In Jamaica, we are kicking off “A GANAR” in Jamaica, a youth-focused activity using sports to teach life and vocational skills. This program supports Jamaica’s effort to increase the opportunities for youth, especially in the context of recent civil unrest and pervasive crime in some communities. Public and private sector partners are investing and working together to do more to respond to the various challenges of young people. A GANAR is one of these investments.

USAID Eases Hardships of Haiti’s Earthquake Survivors

After the January 12 earthquake in Haiti, an estimated 1.5 million people were displaced from their homes. Approximately 100,000 earthquake survivors fled Port-au-Prince to Haiti’s Central Plateau.

While the area was one of the country’s poorest regions even before the earthquake, it’s seen an influx of survivors who’ve come to live with family and friends, straining already limited resources.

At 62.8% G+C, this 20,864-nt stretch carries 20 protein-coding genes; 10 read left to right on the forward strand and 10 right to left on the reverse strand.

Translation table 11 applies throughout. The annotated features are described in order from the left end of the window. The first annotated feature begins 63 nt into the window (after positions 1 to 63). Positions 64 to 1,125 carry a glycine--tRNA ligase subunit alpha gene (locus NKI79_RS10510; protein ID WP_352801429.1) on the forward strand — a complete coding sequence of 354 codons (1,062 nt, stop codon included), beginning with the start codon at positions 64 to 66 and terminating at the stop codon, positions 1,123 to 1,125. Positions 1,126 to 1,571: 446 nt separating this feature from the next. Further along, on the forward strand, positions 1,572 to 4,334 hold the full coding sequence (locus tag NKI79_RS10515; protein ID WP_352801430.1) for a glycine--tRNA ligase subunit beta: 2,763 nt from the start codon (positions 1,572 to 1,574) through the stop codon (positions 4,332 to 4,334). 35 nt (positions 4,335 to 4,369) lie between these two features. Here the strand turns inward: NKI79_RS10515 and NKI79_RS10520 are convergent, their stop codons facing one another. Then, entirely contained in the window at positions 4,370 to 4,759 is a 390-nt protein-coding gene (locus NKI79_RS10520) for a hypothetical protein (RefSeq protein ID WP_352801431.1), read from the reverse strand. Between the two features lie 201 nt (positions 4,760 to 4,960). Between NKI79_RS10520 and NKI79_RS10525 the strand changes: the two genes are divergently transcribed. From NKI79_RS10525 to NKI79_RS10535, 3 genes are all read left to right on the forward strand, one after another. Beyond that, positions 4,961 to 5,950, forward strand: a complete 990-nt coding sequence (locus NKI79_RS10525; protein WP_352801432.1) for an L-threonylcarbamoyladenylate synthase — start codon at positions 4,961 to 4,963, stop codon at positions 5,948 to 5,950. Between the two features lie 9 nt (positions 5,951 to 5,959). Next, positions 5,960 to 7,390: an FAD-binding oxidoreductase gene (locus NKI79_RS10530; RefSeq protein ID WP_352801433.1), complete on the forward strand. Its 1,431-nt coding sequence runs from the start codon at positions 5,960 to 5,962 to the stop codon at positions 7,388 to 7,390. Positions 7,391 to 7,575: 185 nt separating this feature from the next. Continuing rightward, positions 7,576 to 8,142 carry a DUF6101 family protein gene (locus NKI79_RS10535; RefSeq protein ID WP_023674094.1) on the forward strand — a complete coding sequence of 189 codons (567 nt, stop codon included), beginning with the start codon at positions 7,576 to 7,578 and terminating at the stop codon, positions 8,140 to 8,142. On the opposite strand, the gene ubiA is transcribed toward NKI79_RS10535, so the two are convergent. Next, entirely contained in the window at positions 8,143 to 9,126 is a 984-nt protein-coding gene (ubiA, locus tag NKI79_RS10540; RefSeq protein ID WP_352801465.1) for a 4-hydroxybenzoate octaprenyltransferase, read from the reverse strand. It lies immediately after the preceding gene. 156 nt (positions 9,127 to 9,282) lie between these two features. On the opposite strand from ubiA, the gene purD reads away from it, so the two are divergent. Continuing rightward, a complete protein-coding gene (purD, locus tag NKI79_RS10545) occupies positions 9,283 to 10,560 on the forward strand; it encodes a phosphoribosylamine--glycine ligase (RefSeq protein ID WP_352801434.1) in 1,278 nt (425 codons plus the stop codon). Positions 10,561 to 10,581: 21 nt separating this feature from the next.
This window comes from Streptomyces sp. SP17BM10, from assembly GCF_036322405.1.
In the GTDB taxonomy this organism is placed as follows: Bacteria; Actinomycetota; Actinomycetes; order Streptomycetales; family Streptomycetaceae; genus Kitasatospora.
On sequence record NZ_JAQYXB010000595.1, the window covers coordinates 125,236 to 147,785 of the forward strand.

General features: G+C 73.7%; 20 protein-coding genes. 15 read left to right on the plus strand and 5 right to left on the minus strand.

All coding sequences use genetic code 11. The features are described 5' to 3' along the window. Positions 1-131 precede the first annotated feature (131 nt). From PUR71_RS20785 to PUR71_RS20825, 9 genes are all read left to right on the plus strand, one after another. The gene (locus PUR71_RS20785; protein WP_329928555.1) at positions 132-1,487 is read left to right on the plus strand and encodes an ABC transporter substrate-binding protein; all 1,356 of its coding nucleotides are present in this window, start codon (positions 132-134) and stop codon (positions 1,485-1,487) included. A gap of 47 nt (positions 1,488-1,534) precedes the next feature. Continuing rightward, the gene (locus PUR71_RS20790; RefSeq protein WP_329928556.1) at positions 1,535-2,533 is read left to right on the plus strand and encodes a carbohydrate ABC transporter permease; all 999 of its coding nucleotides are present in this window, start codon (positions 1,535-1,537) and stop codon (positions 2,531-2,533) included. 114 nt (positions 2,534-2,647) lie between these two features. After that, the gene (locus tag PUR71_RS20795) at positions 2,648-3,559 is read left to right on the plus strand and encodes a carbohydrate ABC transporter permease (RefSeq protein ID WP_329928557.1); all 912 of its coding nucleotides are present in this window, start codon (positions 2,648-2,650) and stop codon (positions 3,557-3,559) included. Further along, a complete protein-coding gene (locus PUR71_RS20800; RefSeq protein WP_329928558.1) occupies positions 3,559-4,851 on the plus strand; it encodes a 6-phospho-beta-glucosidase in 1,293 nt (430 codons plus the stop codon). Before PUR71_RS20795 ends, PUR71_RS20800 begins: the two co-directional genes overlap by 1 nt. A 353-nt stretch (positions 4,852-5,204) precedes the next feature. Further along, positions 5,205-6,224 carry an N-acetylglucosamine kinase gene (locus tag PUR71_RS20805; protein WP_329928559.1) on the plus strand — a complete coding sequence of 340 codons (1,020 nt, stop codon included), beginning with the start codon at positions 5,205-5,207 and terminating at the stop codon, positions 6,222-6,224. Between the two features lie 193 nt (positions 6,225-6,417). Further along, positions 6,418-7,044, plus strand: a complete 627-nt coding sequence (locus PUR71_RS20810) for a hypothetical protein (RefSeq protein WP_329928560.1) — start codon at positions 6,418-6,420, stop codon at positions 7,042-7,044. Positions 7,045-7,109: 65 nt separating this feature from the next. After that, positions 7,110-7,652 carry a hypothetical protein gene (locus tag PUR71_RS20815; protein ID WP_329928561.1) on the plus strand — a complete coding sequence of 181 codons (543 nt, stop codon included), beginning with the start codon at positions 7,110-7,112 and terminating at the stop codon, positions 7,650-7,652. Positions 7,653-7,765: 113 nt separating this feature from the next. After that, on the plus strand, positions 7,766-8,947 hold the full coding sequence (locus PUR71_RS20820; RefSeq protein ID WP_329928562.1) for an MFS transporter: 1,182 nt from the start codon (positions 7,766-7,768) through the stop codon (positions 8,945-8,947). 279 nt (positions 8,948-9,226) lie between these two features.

To ease the hardships in the Central Plateau, USAID partner Mercy Corps is providing immediate financial assistance through cash-for-work programs for both the displaced earthquake survivors and the families who took them in.

With USAID/OFDA support, Mercy Corps is providing livelihood opportunities to 2,000 people per week in the Central Plateau. An additional 20,000 people are on track to benefit from the cash-for-work program.

These projects give a member of each household 30 days of employment on a community-selected project geared at improving infrastructure or agricultural production, such as rehabilitating roads, farmland or irrigation systems. Some have used their salary and tools from the programs to start more sustainable small businesses.

Under USAID’s Food Security Program in Haiti, Mercy Corps will also provide food vouchers to 100,000 in the Central Plateau and Lower Artibonite region. This new initiative provides grants, cash or vouchers to buy desperately needed food.